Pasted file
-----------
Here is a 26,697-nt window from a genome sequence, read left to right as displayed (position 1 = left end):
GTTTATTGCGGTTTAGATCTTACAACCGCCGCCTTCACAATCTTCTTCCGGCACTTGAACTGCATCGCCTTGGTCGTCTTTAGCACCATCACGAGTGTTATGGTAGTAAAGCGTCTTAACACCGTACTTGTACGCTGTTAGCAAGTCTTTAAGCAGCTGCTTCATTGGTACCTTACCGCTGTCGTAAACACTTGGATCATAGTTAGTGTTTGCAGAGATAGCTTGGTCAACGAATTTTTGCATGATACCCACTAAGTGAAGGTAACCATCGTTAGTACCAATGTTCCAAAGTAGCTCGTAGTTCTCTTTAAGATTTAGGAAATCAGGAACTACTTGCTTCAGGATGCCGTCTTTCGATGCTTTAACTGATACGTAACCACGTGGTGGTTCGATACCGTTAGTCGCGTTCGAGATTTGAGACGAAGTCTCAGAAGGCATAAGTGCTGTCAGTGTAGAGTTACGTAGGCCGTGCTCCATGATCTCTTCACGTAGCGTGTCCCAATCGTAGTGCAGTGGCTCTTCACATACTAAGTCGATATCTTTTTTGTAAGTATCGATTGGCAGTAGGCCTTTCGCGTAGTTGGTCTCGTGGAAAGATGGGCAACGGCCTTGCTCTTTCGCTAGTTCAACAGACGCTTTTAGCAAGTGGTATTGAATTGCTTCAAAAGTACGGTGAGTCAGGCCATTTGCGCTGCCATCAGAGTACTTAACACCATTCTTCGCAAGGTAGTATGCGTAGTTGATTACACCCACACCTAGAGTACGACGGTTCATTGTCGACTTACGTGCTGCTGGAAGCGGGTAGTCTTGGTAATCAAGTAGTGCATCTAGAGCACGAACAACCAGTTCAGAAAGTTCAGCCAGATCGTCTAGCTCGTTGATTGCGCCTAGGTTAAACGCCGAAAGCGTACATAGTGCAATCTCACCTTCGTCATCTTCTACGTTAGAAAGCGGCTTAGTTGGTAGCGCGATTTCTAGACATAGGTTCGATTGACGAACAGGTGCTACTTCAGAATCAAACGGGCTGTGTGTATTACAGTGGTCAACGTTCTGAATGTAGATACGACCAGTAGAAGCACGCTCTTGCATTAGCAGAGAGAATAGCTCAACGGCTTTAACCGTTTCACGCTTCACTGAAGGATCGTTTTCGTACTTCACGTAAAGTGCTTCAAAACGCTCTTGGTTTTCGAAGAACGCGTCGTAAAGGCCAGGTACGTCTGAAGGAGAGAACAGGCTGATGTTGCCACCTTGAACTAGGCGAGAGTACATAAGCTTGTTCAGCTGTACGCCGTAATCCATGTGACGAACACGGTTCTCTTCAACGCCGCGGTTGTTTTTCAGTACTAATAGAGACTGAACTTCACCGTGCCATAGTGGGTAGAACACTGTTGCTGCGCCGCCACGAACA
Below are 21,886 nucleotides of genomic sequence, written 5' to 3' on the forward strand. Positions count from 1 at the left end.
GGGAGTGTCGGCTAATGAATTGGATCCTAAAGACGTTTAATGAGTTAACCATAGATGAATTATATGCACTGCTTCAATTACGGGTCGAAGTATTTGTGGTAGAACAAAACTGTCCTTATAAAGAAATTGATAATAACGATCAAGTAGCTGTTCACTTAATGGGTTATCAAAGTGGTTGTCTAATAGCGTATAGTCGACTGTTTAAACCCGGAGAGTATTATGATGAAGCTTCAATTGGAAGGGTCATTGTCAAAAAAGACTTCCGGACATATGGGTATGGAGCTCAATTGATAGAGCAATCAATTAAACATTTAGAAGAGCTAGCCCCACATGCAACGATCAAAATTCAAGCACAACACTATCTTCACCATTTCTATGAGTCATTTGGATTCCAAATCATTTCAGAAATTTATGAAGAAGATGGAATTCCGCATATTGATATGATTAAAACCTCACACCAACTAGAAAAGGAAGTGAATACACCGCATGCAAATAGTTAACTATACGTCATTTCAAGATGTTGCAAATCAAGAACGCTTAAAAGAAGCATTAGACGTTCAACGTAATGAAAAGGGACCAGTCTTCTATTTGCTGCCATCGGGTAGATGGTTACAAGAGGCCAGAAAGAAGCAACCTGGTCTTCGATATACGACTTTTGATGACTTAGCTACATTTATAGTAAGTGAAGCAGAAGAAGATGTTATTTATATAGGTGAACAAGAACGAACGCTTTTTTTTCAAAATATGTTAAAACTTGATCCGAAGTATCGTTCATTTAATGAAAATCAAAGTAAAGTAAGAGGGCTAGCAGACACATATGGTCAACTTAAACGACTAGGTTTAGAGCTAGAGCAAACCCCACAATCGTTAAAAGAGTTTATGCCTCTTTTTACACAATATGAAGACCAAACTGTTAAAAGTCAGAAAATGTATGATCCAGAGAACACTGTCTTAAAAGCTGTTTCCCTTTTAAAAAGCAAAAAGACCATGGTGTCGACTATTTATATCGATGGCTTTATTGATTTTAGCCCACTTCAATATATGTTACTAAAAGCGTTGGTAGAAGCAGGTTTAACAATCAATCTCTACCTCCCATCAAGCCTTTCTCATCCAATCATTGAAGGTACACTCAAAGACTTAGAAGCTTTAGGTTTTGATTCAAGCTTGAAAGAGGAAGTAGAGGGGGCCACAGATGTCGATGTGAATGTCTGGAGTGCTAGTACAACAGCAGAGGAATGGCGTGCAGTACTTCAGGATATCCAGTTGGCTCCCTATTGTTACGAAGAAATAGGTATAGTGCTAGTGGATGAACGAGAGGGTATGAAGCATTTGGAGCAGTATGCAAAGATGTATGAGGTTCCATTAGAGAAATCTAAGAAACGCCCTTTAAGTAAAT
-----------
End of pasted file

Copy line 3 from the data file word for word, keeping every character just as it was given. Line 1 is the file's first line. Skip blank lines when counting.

Below are 21,886 nucleotides of genomic sequence, written 5' to 3' on the forward strand. Positions count from 1 at the left end.